Periodic Table is the arrangement of the elements in tabular form according to their properties so that similar elements fall within the same vertical column and dissimilar elements are separated.
Fig: periodic table
MODERN PERIODIC LAW
The properties of elements are periodic functions of their atomic numbers. If elements are arranged in increasing order of their atomic numbers, there is a repetition of properties after 2, 8, 18 and 32 elements.
The numbers 2, 8, 18 and 32 are also referred as magic numbers.
LONG FORM OF PERIODIC TABLE
The elements have been arranged in the increasing order of atomic number.
The horizontal rows constitute periods while the vertical rows constitute groups or families.
Periodic table is divided into four main blocks. These are s, p, d and f-blocks. The division of elements into a blocks is primarily based upon their electronic configuration.
Fig: Electronic configuration according to different blocks
Commonly used terms
(i) Representative elements : All the s and p block elements are known as representative elements except zero group.
(ii) Typical elements : Elements of second and third period are known as typical elements.
CLASSIFICATION OF ELEMENTS AS METALS, NON-METALS AND METALLOIDS
(1) Metals: About 80% of the elements are metals. Metals are the elements which are malleable and ductile, possess luster, are good conductors of heat, electricity and have high densities. Metals usually have high melting and boiling points, and are generally solids at room temperature. “Mercury is the only which is liquid at room temperature”. Gallium (303 K) also have very low melting points.
Fig: Properties of metals, non-metals and metalloids
(2) Non-Metals: Non-metals are much less in number than metals. Non-metals have low melting and boiling points.
They are usually solids or gases at room temperature. Non-metals are neither malleable nor ductile. They are poor conductors of heat and electricity. The non-metallic character increases going from left to right and metallic character increases going down a group.
(3) Metalloids: There is no sharp dividing metals from non-metals. A zig-zag line separates metals from non-metals as shown in figure. The borderline elements such as silicon, germanium, arsenic, antimony and tellurium exhibit characteristic properties of metals as well as non-metals. These elements are called semimetals or metalloids.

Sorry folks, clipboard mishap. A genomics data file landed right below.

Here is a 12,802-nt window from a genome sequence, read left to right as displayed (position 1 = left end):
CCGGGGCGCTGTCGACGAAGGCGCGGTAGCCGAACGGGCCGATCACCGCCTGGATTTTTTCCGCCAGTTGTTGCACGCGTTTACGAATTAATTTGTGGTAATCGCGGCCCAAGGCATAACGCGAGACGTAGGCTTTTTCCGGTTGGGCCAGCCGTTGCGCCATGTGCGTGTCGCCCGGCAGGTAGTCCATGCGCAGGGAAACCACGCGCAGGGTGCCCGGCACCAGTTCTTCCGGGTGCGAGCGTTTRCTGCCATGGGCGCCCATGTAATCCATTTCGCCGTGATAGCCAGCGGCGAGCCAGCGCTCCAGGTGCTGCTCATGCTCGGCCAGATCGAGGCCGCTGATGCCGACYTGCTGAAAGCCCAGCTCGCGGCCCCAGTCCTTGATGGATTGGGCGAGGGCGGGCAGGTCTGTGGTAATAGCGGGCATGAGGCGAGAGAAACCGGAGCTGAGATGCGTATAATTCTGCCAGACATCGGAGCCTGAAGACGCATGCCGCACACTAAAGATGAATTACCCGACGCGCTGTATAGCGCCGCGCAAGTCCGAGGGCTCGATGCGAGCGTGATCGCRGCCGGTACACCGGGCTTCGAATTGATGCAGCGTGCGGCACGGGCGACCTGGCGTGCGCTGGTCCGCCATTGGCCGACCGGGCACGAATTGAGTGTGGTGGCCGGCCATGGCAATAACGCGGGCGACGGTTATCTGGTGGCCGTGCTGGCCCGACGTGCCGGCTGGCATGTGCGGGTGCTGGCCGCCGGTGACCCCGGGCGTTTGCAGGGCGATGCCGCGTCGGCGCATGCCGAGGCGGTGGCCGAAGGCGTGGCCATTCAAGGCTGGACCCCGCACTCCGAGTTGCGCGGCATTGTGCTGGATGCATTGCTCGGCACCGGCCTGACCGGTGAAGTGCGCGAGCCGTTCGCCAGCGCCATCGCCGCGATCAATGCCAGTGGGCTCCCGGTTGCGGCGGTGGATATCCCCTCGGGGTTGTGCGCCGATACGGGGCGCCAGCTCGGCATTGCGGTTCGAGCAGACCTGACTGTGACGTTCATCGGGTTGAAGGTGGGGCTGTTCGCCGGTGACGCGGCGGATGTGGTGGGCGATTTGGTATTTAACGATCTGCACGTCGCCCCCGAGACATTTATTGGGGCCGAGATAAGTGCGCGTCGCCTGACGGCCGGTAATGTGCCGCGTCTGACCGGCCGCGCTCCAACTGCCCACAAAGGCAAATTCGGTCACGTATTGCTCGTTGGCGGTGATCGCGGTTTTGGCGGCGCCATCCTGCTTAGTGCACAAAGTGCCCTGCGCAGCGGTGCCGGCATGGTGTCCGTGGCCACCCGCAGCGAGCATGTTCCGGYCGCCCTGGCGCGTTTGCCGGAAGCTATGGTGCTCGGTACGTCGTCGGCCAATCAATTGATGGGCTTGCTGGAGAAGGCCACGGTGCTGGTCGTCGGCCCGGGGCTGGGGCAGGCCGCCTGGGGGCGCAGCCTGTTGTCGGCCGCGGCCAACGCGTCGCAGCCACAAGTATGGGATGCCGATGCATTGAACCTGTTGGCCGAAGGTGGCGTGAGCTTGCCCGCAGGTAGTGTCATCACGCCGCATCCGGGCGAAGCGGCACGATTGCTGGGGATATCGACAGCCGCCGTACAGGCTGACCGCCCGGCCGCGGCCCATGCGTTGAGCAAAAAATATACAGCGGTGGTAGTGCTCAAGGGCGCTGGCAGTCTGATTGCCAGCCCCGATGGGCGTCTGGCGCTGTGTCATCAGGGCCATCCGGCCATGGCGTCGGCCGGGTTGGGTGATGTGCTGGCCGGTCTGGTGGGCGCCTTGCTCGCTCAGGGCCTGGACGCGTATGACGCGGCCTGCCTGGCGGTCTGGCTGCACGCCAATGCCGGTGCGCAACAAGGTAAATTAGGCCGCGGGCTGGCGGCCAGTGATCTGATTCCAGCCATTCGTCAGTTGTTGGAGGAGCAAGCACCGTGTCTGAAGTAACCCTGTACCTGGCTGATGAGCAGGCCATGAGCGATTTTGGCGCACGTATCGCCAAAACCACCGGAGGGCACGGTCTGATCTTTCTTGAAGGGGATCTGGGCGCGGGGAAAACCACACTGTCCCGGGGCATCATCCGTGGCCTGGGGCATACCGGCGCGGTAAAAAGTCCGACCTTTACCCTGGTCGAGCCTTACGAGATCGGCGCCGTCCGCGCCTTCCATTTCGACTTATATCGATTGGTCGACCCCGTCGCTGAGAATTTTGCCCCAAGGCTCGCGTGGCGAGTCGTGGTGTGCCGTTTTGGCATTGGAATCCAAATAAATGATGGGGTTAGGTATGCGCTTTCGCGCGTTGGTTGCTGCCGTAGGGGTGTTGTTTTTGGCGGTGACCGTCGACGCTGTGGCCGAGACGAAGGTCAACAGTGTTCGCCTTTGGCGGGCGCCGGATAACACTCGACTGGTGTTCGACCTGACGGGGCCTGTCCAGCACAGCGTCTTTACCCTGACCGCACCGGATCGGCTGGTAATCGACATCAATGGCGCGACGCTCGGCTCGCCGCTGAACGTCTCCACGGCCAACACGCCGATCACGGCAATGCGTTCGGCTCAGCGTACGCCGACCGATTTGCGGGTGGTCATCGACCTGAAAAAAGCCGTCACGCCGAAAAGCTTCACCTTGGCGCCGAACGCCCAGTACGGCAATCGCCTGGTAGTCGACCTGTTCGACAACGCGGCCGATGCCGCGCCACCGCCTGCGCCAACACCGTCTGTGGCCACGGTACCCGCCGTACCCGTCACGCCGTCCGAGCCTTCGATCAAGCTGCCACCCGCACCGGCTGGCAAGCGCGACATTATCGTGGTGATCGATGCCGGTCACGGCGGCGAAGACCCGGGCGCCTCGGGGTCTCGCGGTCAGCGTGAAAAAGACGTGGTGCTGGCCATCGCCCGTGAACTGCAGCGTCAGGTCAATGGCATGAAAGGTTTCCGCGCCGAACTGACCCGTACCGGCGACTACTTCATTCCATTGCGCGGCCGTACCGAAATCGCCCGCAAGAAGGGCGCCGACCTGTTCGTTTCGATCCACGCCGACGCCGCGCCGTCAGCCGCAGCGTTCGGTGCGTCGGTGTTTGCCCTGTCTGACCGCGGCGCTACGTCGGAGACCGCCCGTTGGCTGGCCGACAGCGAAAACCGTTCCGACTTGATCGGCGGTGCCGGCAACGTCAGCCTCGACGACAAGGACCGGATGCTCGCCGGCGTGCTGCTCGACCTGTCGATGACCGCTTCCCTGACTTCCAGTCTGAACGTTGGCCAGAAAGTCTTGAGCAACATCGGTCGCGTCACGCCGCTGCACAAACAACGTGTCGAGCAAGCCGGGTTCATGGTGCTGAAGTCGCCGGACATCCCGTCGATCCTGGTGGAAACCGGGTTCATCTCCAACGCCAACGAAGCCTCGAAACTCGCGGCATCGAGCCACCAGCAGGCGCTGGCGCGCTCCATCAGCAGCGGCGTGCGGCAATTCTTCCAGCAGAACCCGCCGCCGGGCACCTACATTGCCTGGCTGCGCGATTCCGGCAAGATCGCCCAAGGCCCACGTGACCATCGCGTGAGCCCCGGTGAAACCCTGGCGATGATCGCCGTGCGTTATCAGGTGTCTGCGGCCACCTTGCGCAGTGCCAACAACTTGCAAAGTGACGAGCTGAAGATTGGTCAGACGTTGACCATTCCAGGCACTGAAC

CLASSIFICATION OF ELEMENTS
On the basis of electronic configuration, the elements may be divided into four groups.
IUPAC NOMENCLATURE FOR ELEMENTS WITH (Z > 100)
The elements beyond uranium (Z = 92) are all synthetic elements and are known as trans uranium elements. The elements beyond fermium (Z = 100) are known as trans fermium elements. These elements have atomic number 101 onwards.
The elements fermium (Z = 100), mendelevium (Z = 101), nobelium (Z = 102) and lawrencium (Z = 103) are named after the names of famous scientists.
Nomenclature of the elements: The names are derived by using roots for the three digits in the atomic number of the element and adding the ending –ium. The roots for the number are
Thus element with atomic number 109 will be named as une (u for 1, n for 0 and e for 9).
Table below summarises the names of the elements with atomic number above 100.
EFFECTIVE NUCLEAR CHARGE (Z*)
Nature of orbitals containing e-s : (Penetrating effect of e-s)
Empirical Rules for estimating ENC - “Slater Rule”
Z*(ENC) = Z(Nuclear charge) – S(Shielding constant)
(i) Write the electronic configuration in the following order and groupings (1s), (2s, 2p), (3s, 3p)(3d), (4s, 4p), (4d) (4f), (5s, 5p) etc.
(ii) Electron in any group higher in this sequence than the electron under consideration contribute nothing to ‘S’.
(iii) Then for an e– in an ‘ns’ or np orbital.
(a) All other electrons in the (ns, np) group contribute S = 0.35 each.
(b) All electrons in the (n – 1) shell contribute S = 0.85 each.
(c) All electrons in (n – 2) or lower shells contribute S = 1.00 each.
(iv) For an electron in nd or nf orbital, all electrons in the same group contribute s = 0.35 each.
(v) Those in groups lying lower in the sequence than (nd) or (nf) contribute s = 1.00 each.
Example: ‘K’ = (1s2)(2s2p6)(3s2p6)(4s1).
The ENC experienced by ‘4s’ e- is Z* = Z - S = 19 - (0.85 × 8) + (1.00 × 10) = 2.20
⇒ If we consider the E.C. of K as (1s2)(2s2p6)(3s2p6)(3d1) then Z* would be Z* = 19 - (1 × 18) = 1
⇒Thus the e- in the 4s orbital is under the influence of the greater effective nuclear charge and hence in the ground state it is this orbital that is occupied.